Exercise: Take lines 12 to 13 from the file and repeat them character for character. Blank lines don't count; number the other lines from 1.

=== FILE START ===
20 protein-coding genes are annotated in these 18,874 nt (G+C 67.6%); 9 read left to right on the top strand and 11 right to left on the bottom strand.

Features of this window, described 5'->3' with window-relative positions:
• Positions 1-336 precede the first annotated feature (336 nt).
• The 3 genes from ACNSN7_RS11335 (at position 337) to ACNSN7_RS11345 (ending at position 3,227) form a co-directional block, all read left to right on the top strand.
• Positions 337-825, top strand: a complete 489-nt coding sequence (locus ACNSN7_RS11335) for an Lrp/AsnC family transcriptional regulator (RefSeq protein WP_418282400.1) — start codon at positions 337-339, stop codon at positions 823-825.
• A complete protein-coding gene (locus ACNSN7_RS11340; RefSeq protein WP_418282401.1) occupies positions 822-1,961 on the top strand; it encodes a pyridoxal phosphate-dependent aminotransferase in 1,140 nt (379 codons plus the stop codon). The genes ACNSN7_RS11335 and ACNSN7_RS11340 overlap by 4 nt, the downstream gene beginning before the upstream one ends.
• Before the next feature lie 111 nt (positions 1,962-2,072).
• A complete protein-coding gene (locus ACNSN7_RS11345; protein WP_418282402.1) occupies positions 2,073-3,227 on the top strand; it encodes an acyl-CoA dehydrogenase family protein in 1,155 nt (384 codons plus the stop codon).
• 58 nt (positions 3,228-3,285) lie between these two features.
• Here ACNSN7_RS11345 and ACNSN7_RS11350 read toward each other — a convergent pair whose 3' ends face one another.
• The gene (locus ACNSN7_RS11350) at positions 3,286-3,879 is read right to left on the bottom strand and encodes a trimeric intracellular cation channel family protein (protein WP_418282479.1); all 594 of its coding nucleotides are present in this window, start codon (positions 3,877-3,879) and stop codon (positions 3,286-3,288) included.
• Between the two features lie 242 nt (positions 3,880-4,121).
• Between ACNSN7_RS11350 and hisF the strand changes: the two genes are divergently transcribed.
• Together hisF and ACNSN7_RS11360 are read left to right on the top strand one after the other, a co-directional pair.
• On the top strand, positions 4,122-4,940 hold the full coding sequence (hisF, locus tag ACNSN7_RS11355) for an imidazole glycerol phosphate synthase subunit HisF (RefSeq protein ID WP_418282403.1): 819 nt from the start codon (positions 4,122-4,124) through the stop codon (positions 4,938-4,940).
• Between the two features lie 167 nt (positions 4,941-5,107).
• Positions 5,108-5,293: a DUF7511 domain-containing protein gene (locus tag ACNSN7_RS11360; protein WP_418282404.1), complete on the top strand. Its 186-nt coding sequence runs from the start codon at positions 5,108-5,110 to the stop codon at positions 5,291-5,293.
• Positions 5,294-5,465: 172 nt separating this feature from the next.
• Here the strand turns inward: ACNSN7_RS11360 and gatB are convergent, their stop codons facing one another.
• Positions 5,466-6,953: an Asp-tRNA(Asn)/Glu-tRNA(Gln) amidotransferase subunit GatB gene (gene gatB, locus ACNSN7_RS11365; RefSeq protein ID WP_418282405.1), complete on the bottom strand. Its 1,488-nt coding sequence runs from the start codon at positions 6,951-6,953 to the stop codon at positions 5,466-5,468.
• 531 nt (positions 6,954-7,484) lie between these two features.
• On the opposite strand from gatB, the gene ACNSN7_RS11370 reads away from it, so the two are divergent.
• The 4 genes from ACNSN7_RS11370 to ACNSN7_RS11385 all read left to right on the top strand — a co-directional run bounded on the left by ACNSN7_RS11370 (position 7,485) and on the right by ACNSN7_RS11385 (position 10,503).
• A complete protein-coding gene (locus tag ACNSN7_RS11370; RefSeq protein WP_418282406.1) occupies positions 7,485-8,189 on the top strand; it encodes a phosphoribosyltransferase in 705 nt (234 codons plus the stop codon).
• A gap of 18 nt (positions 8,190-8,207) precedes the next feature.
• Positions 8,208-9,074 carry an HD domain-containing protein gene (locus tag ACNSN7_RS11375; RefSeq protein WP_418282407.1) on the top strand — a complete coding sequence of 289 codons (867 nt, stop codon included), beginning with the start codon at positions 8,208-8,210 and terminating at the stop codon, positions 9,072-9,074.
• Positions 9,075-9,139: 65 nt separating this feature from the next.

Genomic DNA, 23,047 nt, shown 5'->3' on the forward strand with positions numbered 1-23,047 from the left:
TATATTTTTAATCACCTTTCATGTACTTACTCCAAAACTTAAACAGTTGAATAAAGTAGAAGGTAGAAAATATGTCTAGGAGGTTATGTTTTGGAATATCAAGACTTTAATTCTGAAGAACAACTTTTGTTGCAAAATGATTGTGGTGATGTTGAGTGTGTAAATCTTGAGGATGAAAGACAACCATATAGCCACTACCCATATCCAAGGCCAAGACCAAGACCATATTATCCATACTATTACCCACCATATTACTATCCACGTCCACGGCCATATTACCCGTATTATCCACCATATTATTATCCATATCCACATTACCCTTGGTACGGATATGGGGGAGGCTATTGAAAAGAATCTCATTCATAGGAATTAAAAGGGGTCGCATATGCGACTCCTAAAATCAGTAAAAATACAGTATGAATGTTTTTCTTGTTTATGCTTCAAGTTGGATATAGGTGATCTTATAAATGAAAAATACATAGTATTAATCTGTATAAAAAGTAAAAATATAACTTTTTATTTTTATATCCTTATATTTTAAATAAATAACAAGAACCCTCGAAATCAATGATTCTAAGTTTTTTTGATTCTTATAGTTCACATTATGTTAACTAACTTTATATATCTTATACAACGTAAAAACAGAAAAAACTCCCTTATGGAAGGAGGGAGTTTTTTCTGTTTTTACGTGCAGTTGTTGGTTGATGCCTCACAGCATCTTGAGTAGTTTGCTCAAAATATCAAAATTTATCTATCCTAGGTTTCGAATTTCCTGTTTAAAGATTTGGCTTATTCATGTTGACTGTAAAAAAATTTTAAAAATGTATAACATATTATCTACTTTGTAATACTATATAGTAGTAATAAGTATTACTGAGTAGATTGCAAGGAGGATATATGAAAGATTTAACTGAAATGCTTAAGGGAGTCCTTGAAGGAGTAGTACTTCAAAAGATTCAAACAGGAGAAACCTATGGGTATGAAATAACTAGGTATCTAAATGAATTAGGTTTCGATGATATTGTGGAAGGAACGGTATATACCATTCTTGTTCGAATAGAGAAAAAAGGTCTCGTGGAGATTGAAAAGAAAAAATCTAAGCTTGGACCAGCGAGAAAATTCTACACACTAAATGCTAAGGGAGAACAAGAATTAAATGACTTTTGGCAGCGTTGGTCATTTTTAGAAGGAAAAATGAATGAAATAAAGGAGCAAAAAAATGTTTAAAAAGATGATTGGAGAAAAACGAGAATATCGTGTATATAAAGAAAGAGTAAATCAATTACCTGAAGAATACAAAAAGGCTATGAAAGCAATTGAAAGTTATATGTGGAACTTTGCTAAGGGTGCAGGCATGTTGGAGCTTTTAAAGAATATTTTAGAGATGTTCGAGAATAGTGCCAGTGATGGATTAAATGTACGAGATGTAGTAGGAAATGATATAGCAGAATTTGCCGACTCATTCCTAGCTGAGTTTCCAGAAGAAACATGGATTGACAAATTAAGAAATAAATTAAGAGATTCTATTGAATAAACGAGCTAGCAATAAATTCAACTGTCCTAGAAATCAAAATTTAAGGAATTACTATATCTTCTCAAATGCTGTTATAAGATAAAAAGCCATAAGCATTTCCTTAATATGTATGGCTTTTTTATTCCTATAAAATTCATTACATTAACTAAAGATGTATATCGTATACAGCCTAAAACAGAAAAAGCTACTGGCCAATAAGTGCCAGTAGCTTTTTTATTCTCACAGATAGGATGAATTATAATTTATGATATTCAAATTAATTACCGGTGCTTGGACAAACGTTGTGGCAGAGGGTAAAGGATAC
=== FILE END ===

• Between the two features lie 242 nt (positions 3,880-4,121).
• Between ACNSN7_RS11350 and hisF the strand changes: the two genes are divergently transcribed.